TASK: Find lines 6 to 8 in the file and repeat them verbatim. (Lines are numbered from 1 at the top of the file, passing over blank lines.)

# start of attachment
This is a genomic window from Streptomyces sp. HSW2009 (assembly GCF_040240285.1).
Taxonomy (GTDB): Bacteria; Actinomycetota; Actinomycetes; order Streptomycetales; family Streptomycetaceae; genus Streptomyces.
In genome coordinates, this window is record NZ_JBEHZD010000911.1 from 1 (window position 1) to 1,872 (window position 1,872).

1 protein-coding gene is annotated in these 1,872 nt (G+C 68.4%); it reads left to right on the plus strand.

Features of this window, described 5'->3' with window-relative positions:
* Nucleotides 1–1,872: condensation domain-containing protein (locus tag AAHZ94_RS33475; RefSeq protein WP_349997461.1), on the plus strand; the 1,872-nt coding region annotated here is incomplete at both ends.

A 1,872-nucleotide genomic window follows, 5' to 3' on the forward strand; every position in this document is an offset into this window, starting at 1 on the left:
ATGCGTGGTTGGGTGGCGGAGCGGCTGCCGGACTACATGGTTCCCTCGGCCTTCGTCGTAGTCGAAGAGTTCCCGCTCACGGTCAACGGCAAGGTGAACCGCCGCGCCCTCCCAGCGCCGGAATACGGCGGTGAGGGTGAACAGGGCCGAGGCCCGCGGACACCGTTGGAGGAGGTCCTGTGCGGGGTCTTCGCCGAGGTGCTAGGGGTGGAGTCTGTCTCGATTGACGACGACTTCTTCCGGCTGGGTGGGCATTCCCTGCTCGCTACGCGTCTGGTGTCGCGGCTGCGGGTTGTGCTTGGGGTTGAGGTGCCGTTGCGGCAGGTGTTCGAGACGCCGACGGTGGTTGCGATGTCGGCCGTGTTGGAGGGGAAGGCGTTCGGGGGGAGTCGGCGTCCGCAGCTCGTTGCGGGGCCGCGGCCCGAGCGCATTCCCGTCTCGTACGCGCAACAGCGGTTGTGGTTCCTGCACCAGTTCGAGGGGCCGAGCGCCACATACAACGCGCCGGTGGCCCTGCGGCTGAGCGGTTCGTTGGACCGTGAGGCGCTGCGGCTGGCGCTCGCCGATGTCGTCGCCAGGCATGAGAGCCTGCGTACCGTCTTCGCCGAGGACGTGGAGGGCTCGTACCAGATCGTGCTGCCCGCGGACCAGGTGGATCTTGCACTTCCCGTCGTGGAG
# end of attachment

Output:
* Nucleotides 1–1,872: condensation domain-containing protein (locus tag AAHZ94_RS33475; RefSeq protein WP_349997461.1), on the plus strand; the 1,872-nt coding region annotated here is incomplete at both ends.

A 1,872-nucleotide genomic window follows, 5' to 3' on the forward strand; every position in this document is an offset into this window, starting at 1 on the left:
ATGCGTGGTTGGGTGGCGGAGCGGCTGCCGGACTACATGGTTCCCTCGGCCTTCGTCGTAGTCGAAGAGTTCCCGCTCACGGTCAACGGCAAGGTGAACCGCCGCGCCCTCCCAGCGCCGGAATACGGCGGTGAGGGTGAACAGGGCCGAGGCCCGCGGACACCGTTGGAGGAGGTCCTGTGCGGGGTCTTCGCCGAGGTGCTAGGGGTGGAGTCTGTCTCGATTGACGACGACTTCTTCCGGCTGGGTGGGCATTCCCTGCTCGCTACGCGTCTGGTGTCGCGGCTGCGGGTTGTGCTTGGGGTTGAGGTGCCGTTGCGGCAGGTGTTCGAGACGCCGACGGTGGTTGCGATGTCGGCCGTGTTGGAGGGGAAGGCGTTCGGGGGGAGTCGGCGTCCGCAGCTCGTTGCGGGGCCGCGGCCCGAGCGCATTCCCGTCTCGTACGCGCAACAGCGGTTGTGGTTCCTGCACCAGTTCGAGGGGCCGAGCGCCACATACAACGCGCCGGTGGCCCTGCGGCTGAGCGGTTCGTTGGACCGTGAGGCGCTGCGGCTGGCGCTCGCCGATGTCGTCGCCAGGCATGAGAGCCTGCGTACCGTCTTCGCCGAGGACGTGGAGGGCTCGTACCAGATCGTGCTGCCCGCGGACCAGGTGGATCTTGCACTTCCCGTCGTGGAG